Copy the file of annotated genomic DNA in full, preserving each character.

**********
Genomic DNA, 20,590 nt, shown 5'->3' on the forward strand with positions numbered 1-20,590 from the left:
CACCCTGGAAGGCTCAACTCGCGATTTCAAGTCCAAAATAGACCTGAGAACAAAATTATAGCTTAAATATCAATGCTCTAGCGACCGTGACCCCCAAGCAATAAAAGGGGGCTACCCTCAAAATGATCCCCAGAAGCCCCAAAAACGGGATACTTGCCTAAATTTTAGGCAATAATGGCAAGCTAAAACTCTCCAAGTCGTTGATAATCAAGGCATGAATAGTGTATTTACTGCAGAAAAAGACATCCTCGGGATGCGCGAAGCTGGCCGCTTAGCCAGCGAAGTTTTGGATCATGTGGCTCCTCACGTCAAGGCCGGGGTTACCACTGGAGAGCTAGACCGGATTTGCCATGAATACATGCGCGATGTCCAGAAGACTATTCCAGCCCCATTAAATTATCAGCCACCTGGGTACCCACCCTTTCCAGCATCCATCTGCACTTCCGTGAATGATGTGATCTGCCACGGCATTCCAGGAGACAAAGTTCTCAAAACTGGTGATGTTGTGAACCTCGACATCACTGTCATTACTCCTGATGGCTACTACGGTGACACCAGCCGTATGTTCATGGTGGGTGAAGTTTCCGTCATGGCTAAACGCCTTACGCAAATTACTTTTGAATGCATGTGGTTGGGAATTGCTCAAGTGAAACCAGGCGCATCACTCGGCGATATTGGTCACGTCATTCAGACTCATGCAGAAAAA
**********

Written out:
Genomic DNA, 20,590 nt, shown 5'->3' on the forward strand with positions numbered 1-20,590 from the left:
CACCCTGGAAGGCTCAACTCGCGATTTCAAGTCCAAAATAGACCTGAGAACAAAATTATAGCTTAAATATCAATGCTCTAGCGACCGTGACCCCCAAGCAATAAAAGGGGGCTACCCTCAAAATGATCCCCAGAAGCCCCAAAAACGGGATACTTGCCTAAATTTTAGGCAATAATGGCAAGCTAAAACTCTCCAAGTCGTTGATAATCAAGGCATGAATAGTGTATTTACTGCAGAAAAAGACATCCTCGGGATGCGCGAAGCTGGCCGCTTAGCCAGCGAAGTTTTGGATCATGTGGCTCCTCACGTCAAGGCCGGGGTTACCACTGGAGAGCTAGACCGGATTTGCCATGAATACATGCGCGATGTCCAGAAGACTATTCCAGCCCCATTAAATTATCAGCCACCTGGGTACCCACCCTTTCCAGCATCCATCTGCACTTCCGTGAATGATGTGATCTGCCACGGCATTCCAGGAGACAAAGTTCTCAAAACTGGTGATGTTGTGAACCTCGACATCACTGTCATTACTCCTGATGGCTACTACGGTGACACCAGCCGTATGTTCATGGTGGGTGAAGTTTCCGTCATGGCTAAACGCCTTACGCAAATTACTTTTGAATGCATGTGGTTGGGAATTGCTCAAGTGAAACCAGGCGCATCACTCGGCGATATTGGTCACGTCATTCAGACTCATGCAGAAAAA